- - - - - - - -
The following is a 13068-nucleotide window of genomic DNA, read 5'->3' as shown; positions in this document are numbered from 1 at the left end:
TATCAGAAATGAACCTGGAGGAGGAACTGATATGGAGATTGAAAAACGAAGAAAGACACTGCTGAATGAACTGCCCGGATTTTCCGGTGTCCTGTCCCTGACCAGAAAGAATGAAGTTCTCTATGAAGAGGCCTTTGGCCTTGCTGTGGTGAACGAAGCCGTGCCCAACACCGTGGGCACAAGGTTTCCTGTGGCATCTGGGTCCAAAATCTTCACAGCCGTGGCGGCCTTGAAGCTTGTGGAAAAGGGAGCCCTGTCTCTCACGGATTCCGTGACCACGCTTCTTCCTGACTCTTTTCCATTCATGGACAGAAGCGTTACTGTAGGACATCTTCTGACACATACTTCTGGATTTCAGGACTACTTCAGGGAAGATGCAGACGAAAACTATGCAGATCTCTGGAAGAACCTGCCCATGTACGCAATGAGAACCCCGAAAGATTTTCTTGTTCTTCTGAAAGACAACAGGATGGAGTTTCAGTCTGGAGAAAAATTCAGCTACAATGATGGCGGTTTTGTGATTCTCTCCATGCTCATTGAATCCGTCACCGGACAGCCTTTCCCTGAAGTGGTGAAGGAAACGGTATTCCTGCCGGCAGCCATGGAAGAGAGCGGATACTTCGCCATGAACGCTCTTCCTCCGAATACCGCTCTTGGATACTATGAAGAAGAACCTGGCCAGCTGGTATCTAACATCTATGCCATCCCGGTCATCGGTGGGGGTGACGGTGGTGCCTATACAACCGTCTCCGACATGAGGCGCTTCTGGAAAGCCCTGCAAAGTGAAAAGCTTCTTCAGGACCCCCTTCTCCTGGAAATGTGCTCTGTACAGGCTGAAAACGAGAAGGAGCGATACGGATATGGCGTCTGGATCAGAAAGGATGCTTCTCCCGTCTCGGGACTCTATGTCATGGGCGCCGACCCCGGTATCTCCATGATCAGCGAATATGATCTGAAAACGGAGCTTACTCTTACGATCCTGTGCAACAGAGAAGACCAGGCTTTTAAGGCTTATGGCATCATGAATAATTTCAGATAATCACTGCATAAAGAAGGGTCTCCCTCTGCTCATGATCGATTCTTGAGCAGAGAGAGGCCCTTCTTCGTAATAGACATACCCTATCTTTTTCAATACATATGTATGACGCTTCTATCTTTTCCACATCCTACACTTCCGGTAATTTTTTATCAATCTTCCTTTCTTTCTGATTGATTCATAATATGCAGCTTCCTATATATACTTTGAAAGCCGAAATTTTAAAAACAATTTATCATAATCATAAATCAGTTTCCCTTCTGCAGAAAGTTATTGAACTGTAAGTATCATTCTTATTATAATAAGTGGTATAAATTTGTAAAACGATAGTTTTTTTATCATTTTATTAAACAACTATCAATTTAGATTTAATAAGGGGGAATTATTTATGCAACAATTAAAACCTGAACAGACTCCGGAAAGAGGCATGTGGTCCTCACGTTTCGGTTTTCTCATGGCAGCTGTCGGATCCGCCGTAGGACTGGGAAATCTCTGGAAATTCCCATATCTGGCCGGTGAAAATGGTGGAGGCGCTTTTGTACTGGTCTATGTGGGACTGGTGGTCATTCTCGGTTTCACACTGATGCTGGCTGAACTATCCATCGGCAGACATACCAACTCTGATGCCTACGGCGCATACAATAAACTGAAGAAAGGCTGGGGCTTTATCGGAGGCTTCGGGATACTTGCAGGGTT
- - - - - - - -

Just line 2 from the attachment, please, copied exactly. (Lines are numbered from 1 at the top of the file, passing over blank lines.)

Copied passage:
TATCAGAAATGAACCTGGAGGAGGAACTGATATGGAGATTGAAAAACGAAGAAAGACACTGCTGAATGAACTGCCCGGATTTTCCGGTGTCCTGTCCCTGACCAGAAAGAATGAAGTTCTCTATGAAGAGGCCTTTGGCCTTGCTGTGGTGAACGAAGCCGTGCCCAACACCGTGGGCACAAGGTTTCCTGTGGCATCTGGGTCCAAAATCTTCACAGCCGTGGCGGCCTTGAAGCTTGTGGAAAAGGGAGCCCTGTCTCTCACGGATTCCGTGACCACGCTTCTTCCTGACTCTTTTCCATTCATGGACAGAAGCGTTACTGTAGGACATCTTCTGACACATACTTCTGGATTTCAGGACTACTTCAGGGAAGATGCAGACGAAAACTATGCAGATCTCTGGAAGAACCTGCCCATGTACGCAATGAGAACCCCGAAAGATTTTCTTGTTCTTCTGAAAGACAACAGGATGGAGTTTCAGTCTGGAGAAAAATTCAGCTACAATGATGGCGGTTTTGTGATTCTCTCCATGCTCATTGAATCCGTCACCGGACAGCCTTTCCCTGAAGTGGTGAAGGAAACGGTATTCCTGCCGGCAGCCATGGAAGAGAGCGGATACTTCGCCATGAACGCTCTTCCTCCGAATACCGCTCTTGGATACTATGAAGAAGAACCTGGCCAGCTGGTATCTAACATCTATGCCATCCCGGTCATCGGTGGGGGTGACGGTGGTGCCTATACAACCGTCTCCGACATGAGGCGCTTCTGGAAAGCCCTGCAAAGTGAAAAGCTTCTTCAGGACCCCCTTCTCCTGGAAATGTGCTCTGTACAGGCTGAAAACGAGAAGGAGCGATACGGATATGGCGTCTGGATCAGAAAGGATGCTTCTCCCGTCTCGGGACTCTATGTCATGGGCGCCGACCCCGGTATCTCCATGATCAGCGAATATGATCTGAAAACGGAGCTTACTCTTACGATCCTGTGCAACAGAGAAGACCAGGCTTTTAAGGCTTATGGCATCATGAATAATTTCAGATAATCACTGCATAAAGAAGGGTCTCCCTCTGCTCATGATCGATTCTTGAGCAGAGAGAGGCCCTTCTTCGTAATAGACATACCCTATCTTTTTCAATACATATGTATGACGCTTCTATCTTTTCCACATCCTACACTTCCGGTAATTTTTTATCAATCTTCCTTTCTTTCTGATTGATTCATAATATGCAGCTTCCTATATATACTTTGAAAGCCGAAATTTTAAAAACAATTTATCATAATCATAAATCAGTTTCCCTTCTGCAGAAAGTTATTGAACTGTAAGTATCATTCTTATTATAATAAGTGGTATAAATTTGTAAAACGATAGTTTTTTTATCATTTTATTAAACAACTATCAATTTAGATTTAATAAGGGGGAATTATTTATGCAACAATTAAAACCTGAACAGACTCCGGAAAGAGGCATGTGGTCCTCACGTTTCGGTTTTCTCATGGCAGCTGTCGGATCCGCCGTAGGACTGGGAAATCTCTGGAAATTCCCATATCTGGCCGGTGAAAATGGTGGAGGCGCTTTTGTACTGGTCTATGTGGGACTGGTGGTCATTCTCGGTTTCACACTGATGCTGGCTGAACTATCCATCGGCAGACATACCAACTCTGATGCCTACGGCGCATACAATAAACTGAAGAAAGGCTGGGGCTTTATCGGAGGCTTCGGGATACTTGCAGGGTT